Shortage of ambulances causing distress, Aysgarth councillors hear

The field above the cows at the west end of Thoralby could become the site of a 40.5m diameter slurry plant.

The shortage of emergency ambulances serving the dales is causing considerable distress to patients, councillors were told at the September meeting Aysgarth and District Parish Council.

North Yorkshire county councillor John Blackie stated: “The fact is that there simply are not sufficient emergency ambulances because so many services are being transferred to far distant hospitals like the James Cook [at Middlesbrough].

“The ambulances are completely and utterly overwhelmed. The front-line staff are brilliant but there’s not enough of them and they can’t be in two places at once.

“I am making a very determined attempt to get the CCG [Hambleton, Richmondshire and Whitby Clinical Commissioning Group] to resource another emergency ambulance. As it stands now we can’t cope.”

The parish council heard reports that Community First Responders (who are all volunteers) are often waiting 35 to 40 minutes for an ambulance to reach a patient.

Repairs needed. – “There are several ambulances each day going up and down Bishopdale – and that’s why it’s important that the bridge is repaired,” said councillor Alison Sayer.

She reported that nothing had been done yet to repair it and bits continued to fall off.

Nor have any repairs been carried on the road between Thornton Rust and Cubeck.

It was reported that recently an articulated lorry and a 7 ½ ton lorry had great difficulty passing each other on the road to Thornton Rust. The councillors wondered if a weight limit could be imposed, and traffic directed via Askrigg when the A684 was flooded.

It was noted that, yet again, some motorists had driven past “road flooded” signs and then got stuck in floods along the A684.

Local schools. – The council supported maintaining all three schools (Askrigg, Bainbridge and West Burton). There was concern that if a programme of closure began that the only one left in mid Wensleydale would be that at Askrigg.

It was pointed out that when West Burton school joined in federation with the other two schools in May 2016 it had about £27,000 in hand. And yet the federation is now expected to have a deficit of around £90,000.

“Where has the money gone?” asked the clerk. Cllr Blackie said that the federation will be asked to give a full account.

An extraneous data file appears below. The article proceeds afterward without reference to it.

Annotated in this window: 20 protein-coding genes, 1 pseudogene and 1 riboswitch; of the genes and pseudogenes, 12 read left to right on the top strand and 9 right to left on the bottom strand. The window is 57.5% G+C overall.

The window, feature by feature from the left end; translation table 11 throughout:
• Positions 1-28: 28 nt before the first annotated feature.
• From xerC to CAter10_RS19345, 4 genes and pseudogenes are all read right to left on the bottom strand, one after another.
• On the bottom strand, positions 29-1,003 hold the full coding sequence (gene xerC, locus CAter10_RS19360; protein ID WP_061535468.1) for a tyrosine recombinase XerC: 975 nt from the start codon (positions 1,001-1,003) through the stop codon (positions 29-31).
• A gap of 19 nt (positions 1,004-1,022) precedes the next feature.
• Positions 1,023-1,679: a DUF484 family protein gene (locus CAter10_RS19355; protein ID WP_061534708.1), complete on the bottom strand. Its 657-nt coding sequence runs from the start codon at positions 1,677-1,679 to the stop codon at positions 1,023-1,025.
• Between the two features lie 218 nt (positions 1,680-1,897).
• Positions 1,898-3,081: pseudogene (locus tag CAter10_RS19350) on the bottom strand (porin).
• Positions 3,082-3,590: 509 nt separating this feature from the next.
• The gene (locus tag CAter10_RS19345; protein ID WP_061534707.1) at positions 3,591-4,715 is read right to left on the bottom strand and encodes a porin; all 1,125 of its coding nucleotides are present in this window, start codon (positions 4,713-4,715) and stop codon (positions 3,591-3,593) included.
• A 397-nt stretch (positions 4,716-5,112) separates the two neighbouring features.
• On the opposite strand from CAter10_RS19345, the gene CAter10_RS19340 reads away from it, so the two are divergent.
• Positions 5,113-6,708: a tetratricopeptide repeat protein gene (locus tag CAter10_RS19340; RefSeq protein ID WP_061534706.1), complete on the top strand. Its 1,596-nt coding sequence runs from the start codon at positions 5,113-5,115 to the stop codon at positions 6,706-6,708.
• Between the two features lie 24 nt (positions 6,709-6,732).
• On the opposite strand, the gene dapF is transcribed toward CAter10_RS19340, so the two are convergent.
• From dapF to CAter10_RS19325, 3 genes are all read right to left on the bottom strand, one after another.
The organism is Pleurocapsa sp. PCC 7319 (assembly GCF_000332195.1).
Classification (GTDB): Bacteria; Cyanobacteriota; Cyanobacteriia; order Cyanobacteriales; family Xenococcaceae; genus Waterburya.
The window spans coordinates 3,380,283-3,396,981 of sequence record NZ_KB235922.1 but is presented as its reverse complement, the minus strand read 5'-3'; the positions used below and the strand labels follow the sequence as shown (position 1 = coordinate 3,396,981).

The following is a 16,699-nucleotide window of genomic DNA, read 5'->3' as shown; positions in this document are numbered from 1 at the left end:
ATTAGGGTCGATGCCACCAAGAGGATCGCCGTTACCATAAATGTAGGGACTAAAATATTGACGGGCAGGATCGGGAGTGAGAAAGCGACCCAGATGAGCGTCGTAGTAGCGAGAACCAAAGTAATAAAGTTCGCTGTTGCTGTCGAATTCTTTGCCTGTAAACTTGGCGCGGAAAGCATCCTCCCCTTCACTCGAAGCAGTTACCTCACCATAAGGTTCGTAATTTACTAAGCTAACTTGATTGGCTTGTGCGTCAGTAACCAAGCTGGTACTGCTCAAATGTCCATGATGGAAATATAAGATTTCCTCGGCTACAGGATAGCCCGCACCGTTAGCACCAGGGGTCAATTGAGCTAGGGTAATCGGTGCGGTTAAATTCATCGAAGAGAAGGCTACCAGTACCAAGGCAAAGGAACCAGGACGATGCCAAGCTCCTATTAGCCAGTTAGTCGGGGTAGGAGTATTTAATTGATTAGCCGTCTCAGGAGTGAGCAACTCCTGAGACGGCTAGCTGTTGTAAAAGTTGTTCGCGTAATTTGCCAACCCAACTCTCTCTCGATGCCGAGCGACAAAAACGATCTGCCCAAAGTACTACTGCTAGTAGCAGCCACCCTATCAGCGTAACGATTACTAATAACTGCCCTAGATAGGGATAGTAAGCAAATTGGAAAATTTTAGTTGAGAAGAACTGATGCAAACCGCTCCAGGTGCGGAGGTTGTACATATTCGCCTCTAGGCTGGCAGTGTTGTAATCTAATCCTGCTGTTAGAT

Councillor Robert Walker said that any closures would mean the loss of social amenity and the ability of the villages to attract young families.

Cllr Sayer commented: “I was chair of governors [at West Burton] for eight years and we ran a very healthy school financially and educationally. West Burton school has produced a lot of very highly successful people as a lot of these small dales school have. And it doesn’t want to be lost.”

“They are taught to be autonomous learners and not to be fed information,” explained Jane Huntington.

Thoralby. – Mrs Huntington reported to the parish council the concerns expressed by villagers at the extraordinary parish meeting held two days earlier about the proposal by Town Head Farm to construct a 40.5m diameter slurry store above the west end of Thoralby.

The parish council agreed that it wished to support local farmers. It also, in general, supported the principle and the agricultural need for a new slurry store at Town Head Farm.

It did, however, feel that it was essential that the Yorkshire Dales National Park Authority’s planning committee should hold a site meeting there as there were a number of amendments to the scheme that the parish council and residents would like to see made to mitigate the impact of such a large slurry store upon the residents and the landscape. It was agreed that those concerns could be better explained at a site meeting.

Thornton Rust. – It was reported that the project to tidy up the Outgang car parking area was going very well thanks to the work of a small group of volunteers. The next stage is to install a picnic table and a bench.

Next meeting. – Is at 7.30pm in Aysgarth Institute on  Thursday, October 26.